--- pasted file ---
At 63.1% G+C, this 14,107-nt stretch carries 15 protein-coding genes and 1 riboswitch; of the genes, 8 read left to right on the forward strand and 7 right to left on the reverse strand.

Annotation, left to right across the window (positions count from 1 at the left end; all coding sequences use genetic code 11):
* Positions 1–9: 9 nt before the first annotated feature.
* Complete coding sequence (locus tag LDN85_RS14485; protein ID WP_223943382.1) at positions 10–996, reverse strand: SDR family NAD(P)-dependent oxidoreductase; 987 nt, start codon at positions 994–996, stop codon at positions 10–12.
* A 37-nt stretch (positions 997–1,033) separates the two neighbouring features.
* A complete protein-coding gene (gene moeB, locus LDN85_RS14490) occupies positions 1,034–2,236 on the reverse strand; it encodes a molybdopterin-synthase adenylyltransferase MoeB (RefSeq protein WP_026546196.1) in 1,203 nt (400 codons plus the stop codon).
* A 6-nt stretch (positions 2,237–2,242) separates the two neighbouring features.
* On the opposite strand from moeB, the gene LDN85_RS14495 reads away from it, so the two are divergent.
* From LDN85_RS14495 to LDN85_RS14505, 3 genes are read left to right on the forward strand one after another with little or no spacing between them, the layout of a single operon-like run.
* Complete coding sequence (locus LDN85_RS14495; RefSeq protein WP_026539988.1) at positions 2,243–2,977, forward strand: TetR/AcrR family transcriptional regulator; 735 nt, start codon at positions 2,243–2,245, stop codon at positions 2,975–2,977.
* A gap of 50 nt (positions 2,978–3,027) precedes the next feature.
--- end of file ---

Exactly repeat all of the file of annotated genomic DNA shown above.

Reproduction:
At 63.1% G+C, this 14,107-nt stretch carries 15 protein-coding genes and 1 riboswitch; of the genes, 8 read left to right on the forward strand and 7 right to left on the reverse strand.

Annotation, left to right across the window (positions count from 1 at the left end; all coding sequences use genetic code 11):
* Positions 1–9: 9 nt before the first annotated feature.
* Complete coding sequence (locus tag LDN85_RS14485; protein ID WP_223943382.1) at positions 10–996, reverse strand: SDR family NAD(P)-dependent oxidoreductase; 987 nt, start codon at positions 994–996, stop codon at positions 10–12.
* A 37-nt stretch (positions 997–1,033) separates the two neighbouring features.
* A complete protein-coding gene (gene moeB, locus LDN85_RS14490) occupies positions 1,034–2,236 on the reverse strand; it encodes a molybdopterin-synthase adenylyltransferase MoeB (RefSeq protein WP_026546196.1) in 1,203 nt (400 codons plus the stop codon).
* A 6-nt stretch (positions 2,237–2,242) separates the two neighbouring features.
* On the opposite strand from moeB, the gene LDN85_RS14495 reads away from it, so the two are divergent.
* From LDN85_RS14495 to LDN85_RS14505, 3 genes are read left to right on the forward strand one after another with little or no spacing between them, the layout of a single operon-like run.
* Complete coding sequence (locus LDN85_RS14495; RefSeq protein WP_026539988.1) at positions 2,243–2,977, forward strand: TetR/AcrR family transcriptional regulator; 735 nt, start codon at positions 2,243–2,245, stop codon at positions 2,975–2,977.
* A gap of 50 nt (positions 2,978–3,027) precedes the next feature.